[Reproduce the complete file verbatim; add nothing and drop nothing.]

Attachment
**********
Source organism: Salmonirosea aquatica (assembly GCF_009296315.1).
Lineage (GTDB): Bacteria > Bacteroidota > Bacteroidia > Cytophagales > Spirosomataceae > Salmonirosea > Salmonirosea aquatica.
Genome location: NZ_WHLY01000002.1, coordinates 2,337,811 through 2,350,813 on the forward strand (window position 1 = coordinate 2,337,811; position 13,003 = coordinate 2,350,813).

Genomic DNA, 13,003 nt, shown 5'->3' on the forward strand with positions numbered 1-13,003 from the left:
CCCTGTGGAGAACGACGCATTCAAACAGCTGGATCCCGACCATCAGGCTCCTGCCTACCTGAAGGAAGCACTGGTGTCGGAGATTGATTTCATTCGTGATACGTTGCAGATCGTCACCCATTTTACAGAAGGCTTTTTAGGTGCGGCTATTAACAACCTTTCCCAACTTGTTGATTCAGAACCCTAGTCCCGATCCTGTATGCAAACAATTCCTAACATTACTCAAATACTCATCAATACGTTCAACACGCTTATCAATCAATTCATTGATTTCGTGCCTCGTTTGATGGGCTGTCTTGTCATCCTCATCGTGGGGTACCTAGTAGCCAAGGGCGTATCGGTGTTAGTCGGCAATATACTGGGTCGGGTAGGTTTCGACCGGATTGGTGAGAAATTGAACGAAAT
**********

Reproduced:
Source organism: Salmonirosea aquatica (assembly GCF_009296315.1).
Lineage (GTDB): Bacteria > Bacteroidota > Bacteroidia > Cytophagales > Spirosomataceae > Salmonirosea > Salmonirosea aquatica.
Genome location: NZ_WHLY01000002.1, coordinates 2,337,811 through 2,350,813 on the forward strand (window position 1 = coordinate 2,337,811; position 13,003 = coordinate 2,350,813).

Genomic DNA, 13,003 nt, shown 5'->3' on the forward strand with positions numbered 1-13,003 from the left:
CCCTGTGGAGAACGACGCATTCAAACAGCTGGATCCCGACCATCAGGCTCCTGCCTACCTGAAGGAAGCACTGGTGTCGGAGATTGATTTCATTCGTGATACGTTGCAGATCGTCACCCATTTTACAGAAGGCTTTTTAGGTGCGGCTATTAACAACCTTTCCCAACTTGTTGATTCAGAACCCTAGTCCCGATCCTGTATGCAAACAATTCCTAACATTACTCAAATACTCATCAATACGTTCAACACGCTTATCAATCAATTCATTGATTTCGTGCCTCGTTTGATGGGCTGTCTTGTCATCCTCATCGTGGGGTACCTAGTAGCCAAGGGCGTATCGGTGTTAGTCGGCAATATACTGGGTCGGGTAGGTTTCGACCGGATTGGTGAGAAATTGAACGAAAT